The worker, who wishes to remain anonymous, was employed by Signode, a division of ITW, as an electrical maintenance engineer at its Swansea, Wales, site. On 30 May 2013 he offered to help on the polyester sheet production line after one of the five people who were supposed to be on shift called in sick. As he was rethreading plastic into the pinch roller, his glove was caught and the machine dragged in his right hand. He pulled his hand free but his index finger was so badly damaged it had to be surgically removed below the knuckle.
Northallerton Magistrates Court heard that in February 2015, Thomas of York had removed parts of a pastry lid maker’s guarding system to improve its operation. The guards were not replaced when the modification proved to be ineffective.The man broke several of his fingers when his hand was pulled into the machine.
A Lander Automotive welder’s glove became caught in the drill bit of a machine he was working on and he suffered partial amputation to the third finger on his right hand. The Health and Safety Executive’s investigation into the 17 June 2015 accident found the company failed to provide adequate training, a safe system of work, a risk assessment or method statement. It said the worker was expected to work on a variety of jobs as required by production.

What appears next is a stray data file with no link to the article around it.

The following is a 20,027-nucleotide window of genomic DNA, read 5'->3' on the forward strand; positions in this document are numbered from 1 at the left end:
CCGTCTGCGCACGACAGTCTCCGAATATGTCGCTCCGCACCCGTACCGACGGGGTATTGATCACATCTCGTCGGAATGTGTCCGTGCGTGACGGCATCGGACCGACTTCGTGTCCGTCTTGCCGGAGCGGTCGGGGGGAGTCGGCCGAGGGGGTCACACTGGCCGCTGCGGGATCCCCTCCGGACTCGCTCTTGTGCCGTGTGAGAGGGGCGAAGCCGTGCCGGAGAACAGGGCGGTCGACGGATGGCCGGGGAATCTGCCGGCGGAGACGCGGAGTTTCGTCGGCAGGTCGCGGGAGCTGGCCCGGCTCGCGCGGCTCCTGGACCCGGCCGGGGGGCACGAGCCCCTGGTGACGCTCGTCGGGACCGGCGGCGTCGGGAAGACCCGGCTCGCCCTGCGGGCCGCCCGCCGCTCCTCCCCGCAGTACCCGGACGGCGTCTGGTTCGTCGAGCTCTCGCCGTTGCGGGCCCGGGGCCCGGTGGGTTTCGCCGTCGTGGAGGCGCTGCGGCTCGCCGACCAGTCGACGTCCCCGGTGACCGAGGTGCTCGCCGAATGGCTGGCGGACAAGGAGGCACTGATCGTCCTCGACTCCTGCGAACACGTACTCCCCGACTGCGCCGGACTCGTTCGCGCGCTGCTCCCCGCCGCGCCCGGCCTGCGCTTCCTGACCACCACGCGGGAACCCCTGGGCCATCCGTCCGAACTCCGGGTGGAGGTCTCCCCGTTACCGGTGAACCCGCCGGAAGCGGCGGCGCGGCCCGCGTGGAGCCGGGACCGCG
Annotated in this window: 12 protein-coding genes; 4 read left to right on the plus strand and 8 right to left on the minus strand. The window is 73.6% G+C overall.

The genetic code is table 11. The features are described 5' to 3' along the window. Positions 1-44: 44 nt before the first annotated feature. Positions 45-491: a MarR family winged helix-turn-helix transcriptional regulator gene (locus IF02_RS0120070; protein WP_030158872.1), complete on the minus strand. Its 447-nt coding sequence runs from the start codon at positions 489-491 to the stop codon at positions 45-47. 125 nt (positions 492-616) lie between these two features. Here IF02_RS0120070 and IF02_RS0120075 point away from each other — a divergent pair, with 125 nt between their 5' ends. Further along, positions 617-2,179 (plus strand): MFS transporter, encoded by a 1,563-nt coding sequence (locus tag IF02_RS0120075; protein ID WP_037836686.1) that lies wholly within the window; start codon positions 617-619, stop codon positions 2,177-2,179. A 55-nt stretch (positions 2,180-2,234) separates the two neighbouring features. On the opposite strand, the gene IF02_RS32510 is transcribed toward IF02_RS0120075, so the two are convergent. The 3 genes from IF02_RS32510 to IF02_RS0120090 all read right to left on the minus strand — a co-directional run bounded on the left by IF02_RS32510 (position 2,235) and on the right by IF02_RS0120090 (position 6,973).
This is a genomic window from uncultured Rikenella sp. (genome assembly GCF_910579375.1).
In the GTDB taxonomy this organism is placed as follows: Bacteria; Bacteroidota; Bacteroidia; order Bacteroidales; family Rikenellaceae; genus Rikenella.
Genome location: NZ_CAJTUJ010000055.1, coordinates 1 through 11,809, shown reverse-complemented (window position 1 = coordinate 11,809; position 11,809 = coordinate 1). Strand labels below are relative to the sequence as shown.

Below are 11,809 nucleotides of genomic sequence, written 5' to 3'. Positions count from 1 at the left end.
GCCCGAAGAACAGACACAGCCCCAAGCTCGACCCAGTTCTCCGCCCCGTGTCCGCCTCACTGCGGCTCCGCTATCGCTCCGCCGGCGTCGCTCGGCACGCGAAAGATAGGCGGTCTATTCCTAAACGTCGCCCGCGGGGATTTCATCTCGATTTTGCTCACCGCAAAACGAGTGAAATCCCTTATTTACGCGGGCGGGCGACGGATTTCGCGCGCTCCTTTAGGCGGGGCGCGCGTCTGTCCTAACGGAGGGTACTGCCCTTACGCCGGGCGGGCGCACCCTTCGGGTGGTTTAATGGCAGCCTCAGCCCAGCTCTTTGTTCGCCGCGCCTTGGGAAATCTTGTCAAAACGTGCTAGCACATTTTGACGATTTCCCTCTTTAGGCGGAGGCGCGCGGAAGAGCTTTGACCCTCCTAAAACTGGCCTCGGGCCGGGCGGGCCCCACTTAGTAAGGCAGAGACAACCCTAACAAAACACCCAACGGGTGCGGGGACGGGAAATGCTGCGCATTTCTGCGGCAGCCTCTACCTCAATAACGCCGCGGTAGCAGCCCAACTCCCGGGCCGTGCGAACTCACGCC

The collapse happened in 2006 at a Barratt Homes development in Battersea. Crane driver Jonathan Cloke was in the cab as the jib fell 50 m on to Michael Alexa, a member of the public who was washing his car in a street beside the site. Both men died.Southwark Crown Court was told sections of the tower crane separated when 24 bolts failed due to metal fatigue.
As we reported last month, the Health and Safety Executive (HSE) issued William Fry Fabrications (WFF) with an improvement notice in February 2011 after inspector James Caren found it had not thoroughly examined and inspected its lifting equipment as required by the Lifting Operations and Lifting Equipment Regulations (LOLER). WFF had two cranes on site: an Elephant chain hoist with a 500 kg capacity used inside the warehouse; and a larger outdoor Cobal Goliath travelling crane which had a safe working load of 4 tonnes.